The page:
Two female teenagers Chantel Williams and Jasmine Montgomery from Louisiana were arrested for cyber stalking after threatening to inflict physical harm and to kill another female teenager on Twitter. The harassment began two years prior and the victim was forced to transfer schools but even after this she still endured threatening messages because Montgomery’s boyfriend showed interest in the victim. Both Williams and Montgomery were booked into the East Baton Rouge Prison while Williams was issued an additional charge of Simple Assault and had a bond set at $7,500.
Of the different causes that Suler identifies as generating “disinhibition,” the particular causes associated with this case are dissociative anonymity and invisibility. The reason why dissociative anonymity is evident in and in the sense that way these two women felt disassociated from their behavior and felt like their online actions did not have to do with their real lives.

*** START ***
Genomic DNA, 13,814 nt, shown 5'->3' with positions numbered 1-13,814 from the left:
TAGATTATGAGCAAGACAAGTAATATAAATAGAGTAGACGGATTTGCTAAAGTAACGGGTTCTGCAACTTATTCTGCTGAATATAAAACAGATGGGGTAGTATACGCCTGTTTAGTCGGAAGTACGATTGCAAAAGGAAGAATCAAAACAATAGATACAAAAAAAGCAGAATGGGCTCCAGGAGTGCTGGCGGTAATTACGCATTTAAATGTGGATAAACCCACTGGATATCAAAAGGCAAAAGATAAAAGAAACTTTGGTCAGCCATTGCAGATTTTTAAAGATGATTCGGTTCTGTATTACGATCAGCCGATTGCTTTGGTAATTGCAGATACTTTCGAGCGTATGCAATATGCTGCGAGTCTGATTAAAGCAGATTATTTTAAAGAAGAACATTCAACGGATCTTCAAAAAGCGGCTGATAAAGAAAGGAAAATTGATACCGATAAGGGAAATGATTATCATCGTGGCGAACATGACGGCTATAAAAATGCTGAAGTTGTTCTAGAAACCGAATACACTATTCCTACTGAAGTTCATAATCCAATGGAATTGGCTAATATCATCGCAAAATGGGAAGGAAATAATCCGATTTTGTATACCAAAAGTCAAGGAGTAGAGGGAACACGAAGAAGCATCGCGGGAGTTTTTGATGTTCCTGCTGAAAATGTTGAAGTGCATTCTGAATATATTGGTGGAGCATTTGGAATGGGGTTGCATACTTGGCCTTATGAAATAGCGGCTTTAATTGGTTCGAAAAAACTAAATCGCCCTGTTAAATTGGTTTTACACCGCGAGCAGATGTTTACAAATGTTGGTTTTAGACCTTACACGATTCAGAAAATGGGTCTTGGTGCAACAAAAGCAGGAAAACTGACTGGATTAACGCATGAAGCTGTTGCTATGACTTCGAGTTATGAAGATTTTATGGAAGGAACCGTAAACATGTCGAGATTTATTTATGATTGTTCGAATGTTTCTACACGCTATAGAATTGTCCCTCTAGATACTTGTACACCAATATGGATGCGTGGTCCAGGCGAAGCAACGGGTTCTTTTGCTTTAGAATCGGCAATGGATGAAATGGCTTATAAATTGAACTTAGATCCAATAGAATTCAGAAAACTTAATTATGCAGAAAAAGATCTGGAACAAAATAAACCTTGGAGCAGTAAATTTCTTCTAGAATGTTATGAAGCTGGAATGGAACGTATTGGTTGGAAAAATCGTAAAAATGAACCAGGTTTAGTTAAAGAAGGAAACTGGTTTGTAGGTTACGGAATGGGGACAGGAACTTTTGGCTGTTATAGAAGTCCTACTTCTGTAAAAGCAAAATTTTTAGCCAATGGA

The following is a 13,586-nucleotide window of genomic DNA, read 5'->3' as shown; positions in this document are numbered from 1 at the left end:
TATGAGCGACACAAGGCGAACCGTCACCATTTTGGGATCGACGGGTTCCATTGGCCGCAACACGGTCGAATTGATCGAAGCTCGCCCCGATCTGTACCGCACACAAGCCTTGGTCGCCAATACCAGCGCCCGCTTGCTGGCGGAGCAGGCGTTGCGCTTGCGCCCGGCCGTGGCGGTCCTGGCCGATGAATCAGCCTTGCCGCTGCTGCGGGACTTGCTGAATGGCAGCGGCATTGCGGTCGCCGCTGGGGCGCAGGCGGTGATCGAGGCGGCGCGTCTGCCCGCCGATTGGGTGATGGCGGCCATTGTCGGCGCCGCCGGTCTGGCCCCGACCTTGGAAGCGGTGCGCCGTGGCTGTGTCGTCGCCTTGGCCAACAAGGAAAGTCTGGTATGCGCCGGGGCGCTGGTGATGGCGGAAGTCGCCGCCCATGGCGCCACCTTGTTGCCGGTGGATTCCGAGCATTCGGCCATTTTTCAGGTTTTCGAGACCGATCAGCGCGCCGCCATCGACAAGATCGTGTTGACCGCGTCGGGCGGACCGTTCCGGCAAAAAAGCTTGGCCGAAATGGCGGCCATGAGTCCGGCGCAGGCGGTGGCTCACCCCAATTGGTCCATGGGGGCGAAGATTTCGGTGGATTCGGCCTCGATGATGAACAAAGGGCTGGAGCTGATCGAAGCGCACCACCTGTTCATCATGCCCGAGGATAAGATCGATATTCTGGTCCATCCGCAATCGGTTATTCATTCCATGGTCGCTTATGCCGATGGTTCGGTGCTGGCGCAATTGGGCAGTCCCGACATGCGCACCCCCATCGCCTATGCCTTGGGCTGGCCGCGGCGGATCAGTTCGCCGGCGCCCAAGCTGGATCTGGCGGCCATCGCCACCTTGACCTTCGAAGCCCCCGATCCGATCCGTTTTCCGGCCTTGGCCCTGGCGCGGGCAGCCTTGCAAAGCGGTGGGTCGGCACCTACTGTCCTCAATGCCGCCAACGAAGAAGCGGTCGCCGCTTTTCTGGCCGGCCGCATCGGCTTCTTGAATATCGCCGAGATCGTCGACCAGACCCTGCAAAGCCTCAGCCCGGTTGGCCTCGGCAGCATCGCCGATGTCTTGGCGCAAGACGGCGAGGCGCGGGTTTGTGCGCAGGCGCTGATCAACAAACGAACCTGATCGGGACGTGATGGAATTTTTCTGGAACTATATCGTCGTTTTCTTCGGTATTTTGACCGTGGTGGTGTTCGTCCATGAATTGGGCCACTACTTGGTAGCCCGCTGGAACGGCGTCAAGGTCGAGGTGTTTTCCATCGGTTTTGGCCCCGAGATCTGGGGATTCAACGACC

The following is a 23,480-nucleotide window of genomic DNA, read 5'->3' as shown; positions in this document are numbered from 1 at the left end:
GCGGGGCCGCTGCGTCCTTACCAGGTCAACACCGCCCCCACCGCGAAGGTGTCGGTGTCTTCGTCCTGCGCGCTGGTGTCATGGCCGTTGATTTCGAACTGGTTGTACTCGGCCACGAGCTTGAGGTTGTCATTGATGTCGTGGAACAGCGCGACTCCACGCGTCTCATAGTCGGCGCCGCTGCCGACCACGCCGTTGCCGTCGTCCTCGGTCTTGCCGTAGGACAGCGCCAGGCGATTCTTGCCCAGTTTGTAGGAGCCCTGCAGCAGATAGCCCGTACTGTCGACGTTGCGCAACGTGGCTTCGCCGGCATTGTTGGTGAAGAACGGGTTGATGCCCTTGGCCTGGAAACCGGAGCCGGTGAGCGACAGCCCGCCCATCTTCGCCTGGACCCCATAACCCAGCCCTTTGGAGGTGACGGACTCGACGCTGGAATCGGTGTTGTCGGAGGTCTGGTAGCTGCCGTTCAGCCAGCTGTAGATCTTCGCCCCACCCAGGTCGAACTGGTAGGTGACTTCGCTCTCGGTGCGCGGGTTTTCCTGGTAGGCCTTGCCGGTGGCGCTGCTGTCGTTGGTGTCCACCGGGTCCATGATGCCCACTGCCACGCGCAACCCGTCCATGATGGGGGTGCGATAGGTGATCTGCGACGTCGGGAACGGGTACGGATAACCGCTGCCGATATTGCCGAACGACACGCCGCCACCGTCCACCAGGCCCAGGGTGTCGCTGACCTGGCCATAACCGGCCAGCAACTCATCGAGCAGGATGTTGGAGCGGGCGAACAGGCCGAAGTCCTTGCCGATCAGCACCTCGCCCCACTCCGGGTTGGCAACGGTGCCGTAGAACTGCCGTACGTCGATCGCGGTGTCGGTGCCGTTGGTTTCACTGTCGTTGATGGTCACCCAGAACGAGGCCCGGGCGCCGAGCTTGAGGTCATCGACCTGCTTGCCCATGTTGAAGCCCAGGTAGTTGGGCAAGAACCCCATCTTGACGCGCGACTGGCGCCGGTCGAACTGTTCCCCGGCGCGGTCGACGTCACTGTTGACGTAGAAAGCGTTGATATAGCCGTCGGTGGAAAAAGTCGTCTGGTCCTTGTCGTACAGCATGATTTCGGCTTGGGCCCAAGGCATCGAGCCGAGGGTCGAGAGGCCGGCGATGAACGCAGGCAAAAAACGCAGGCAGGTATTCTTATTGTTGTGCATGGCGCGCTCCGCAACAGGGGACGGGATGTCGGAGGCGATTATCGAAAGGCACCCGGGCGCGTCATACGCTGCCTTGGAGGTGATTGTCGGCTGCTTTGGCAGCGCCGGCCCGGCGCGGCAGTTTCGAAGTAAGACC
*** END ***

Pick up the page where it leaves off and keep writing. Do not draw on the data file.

Closely related to dissociative anonymity, another cause for the disinhibition exhibited by these two teens is the notion of invisibility. Although Williams and Montgomery’s identities on Twitter were partially anonymous (their handles didn’t contain their real names) and the fact that they were not physically present in threatening the victim, essentially amplified the disinhibition effect and text only communication like on Twitter, encouraging this disinhibition even more.
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